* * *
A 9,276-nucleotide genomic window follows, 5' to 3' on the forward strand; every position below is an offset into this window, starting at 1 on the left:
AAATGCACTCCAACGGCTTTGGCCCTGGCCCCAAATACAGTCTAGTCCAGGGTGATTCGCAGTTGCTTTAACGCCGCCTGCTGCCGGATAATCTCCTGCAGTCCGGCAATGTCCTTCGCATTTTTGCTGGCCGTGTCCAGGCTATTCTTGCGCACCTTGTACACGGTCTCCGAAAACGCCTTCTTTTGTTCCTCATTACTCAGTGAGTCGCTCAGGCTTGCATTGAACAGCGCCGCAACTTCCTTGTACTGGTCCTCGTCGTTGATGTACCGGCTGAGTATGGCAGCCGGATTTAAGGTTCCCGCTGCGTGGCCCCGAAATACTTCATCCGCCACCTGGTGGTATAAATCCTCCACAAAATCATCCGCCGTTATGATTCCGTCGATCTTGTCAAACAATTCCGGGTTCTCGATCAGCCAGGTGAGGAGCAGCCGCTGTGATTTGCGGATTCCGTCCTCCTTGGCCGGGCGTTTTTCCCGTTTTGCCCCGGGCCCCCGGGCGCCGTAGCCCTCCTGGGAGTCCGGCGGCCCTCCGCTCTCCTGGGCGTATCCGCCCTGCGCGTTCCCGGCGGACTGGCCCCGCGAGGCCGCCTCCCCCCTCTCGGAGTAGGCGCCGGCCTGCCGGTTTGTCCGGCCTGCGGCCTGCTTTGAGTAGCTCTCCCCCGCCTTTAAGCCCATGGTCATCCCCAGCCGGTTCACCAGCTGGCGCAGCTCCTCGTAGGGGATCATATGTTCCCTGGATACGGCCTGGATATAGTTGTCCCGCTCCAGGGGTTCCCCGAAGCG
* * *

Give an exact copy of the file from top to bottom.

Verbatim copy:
A 9,276-nucleotide genomic window follows, 5' to 3' on the forward strand; every position below is an offset into this window, starting at 1 on the left:
AAATGCACTCCAACGGCTTTGGCCCTGGCCCCAAATACAGTCTAGTCCAGGGTGATTCGCAGTTGCTTTAACGCCGCCTGCTGCCGGATAATCTCCTGCAGTCCGGCAATGTCCTTCGCATTTTTGCTGGCCGTGTCCAGGCTATTCTTGCGCACCTTGTACACGGTCTCCGAAAACGCCTTCTTTTGTTCCTCATTACTCAGTGAGTCGCTCAGGCTTGCATTGAACAGCGCCGCAACTTCCTTGTACTGGTCCTCGTCGTTGATGTACCGGCTGAGTATGGCAGCCGGATTTAAGGTTCCCGCTGCGTGGCCCCGAAATACTTCATCCGCCACCTGGTGGTATAAATCCTCCACAAAATCATCCGCCGTTATGATTCCGTCGATCTTGTCAAACAATTCCGGGTTCTCGATCAGCCAGGTGAGGAGCAGCCGCTGTGATTTGCGGATTCCGTCCTCCTTGGCCGGGCGTTTTTCCCGTTTTGCCCCGGGCCCCCGGGCGCCGTAGCCCTCCTGGGAGTCCGGCGGCCCTCCGCTCTCCTGGGCGTATCCGCCCTGCGCGTTCCCGGCGGACTGGCCCCGCGAGGCCGCCTCCCCCCTCTCGGAGTAGGCGCCGGCCTGCCGGTTTGTCCGGCCTGCGGCCTGCTTTGAGTAGCTCTCCCCCGCCTTTAAGCCCATGGTCATCCCCAGCCGGTTCACCAGCTGGCGCAGCTCCTCGTAGGGGATCATATGTTCCCTGGATACGGCCTGGATATAGTTGTCCCGCTCCAGGGGTTCCCCGAAGCG